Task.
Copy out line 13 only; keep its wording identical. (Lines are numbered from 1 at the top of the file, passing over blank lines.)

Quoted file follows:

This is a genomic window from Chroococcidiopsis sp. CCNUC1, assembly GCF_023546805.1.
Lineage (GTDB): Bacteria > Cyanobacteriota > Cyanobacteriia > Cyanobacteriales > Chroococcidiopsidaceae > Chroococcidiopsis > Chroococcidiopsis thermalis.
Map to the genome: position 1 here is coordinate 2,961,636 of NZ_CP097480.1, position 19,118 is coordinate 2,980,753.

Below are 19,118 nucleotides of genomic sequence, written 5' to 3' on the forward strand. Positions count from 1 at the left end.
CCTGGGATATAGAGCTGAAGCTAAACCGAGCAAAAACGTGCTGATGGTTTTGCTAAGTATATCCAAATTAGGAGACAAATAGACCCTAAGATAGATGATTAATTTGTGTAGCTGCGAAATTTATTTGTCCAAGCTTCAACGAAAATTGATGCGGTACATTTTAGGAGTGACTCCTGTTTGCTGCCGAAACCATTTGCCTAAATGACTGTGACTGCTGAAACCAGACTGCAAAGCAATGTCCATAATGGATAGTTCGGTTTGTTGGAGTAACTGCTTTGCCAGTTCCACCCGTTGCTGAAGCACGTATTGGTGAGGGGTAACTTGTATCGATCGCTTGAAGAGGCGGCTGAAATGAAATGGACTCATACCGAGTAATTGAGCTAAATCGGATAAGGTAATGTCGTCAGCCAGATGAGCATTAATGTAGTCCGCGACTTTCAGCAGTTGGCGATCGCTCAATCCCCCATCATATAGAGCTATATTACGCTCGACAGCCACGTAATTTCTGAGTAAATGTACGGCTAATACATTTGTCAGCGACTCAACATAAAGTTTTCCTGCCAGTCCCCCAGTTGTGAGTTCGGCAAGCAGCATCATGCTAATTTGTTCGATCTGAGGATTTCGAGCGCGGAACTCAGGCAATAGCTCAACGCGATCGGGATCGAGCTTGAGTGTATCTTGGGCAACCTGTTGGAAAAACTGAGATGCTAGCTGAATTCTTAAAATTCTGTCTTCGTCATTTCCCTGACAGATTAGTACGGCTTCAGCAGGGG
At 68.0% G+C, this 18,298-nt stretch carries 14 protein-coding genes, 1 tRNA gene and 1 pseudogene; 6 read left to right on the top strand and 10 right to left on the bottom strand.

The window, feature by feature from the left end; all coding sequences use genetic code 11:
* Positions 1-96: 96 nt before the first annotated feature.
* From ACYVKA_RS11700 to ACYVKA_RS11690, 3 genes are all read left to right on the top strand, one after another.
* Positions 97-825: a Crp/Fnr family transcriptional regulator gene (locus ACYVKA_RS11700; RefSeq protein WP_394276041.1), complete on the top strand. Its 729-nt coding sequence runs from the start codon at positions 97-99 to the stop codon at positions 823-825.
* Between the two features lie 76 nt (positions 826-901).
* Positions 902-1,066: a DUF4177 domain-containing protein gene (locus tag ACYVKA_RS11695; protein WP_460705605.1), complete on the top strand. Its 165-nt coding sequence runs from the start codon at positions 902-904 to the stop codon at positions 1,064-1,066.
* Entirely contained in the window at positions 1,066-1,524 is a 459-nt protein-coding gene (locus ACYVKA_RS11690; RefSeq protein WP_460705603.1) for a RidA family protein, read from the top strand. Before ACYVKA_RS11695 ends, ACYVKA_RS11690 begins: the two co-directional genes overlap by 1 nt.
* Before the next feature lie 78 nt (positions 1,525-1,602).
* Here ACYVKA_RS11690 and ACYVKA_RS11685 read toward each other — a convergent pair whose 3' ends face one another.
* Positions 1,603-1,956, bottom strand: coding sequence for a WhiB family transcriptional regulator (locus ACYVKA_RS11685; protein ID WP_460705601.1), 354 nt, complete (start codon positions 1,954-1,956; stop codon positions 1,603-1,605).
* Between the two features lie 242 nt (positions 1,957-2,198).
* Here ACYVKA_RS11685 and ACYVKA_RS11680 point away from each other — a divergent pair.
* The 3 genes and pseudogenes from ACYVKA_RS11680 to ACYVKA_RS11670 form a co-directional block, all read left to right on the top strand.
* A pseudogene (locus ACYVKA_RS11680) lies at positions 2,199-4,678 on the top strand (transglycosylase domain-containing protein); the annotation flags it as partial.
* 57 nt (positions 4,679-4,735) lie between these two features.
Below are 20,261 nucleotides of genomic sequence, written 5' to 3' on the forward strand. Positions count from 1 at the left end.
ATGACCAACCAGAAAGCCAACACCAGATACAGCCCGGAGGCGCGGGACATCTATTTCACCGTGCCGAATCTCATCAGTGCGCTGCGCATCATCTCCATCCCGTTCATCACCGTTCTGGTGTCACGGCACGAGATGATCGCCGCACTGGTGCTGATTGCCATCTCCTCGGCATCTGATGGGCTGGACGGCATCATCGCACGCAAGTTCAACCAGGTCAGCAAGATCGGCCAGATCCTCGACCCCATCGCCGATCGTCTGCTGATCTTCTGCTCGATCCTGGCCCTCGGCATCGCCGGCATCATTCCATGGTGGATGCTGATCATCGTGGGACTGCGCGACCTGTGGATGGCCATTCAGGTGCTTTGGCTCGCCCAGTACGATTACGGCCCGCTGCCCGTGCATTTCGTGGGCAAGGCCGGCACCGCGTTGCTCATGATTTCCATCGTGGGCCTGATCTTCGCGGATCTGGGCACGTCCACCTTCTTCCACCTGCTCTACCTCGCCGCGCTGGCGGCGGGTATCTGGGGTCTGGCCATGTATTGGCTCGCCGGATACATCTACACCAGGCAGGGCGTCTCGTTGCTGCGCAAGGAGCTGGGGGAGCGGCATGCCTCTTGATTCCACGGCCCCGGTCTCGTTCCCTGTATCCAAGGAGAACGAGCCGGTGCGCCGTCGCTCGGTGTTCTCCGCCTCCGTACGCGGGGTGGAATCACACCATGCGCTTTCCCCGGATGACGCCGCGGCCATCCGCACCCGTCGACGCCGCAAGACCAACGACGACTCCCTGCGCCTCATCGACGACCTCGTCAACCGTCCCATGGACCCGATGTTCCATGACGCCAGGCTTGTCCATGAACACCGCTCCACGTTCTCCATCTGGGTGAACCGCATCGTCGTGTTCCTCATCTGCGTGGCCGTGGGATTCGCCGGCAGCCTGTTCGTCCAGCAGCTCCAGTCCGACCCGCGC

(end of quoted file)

* Entirely contained in the window at positions 1,066-1,524 is a 459-nt protein-coding gene (locus ACYVKA_RS11690; RefSeq protein WP_460705603.1) for a RidA family protein, read from the top strand. Before ACYVKA_RS11695 ends, ACYVKA_RS11690 begins: the two co-directional genes overlap by 1 nt.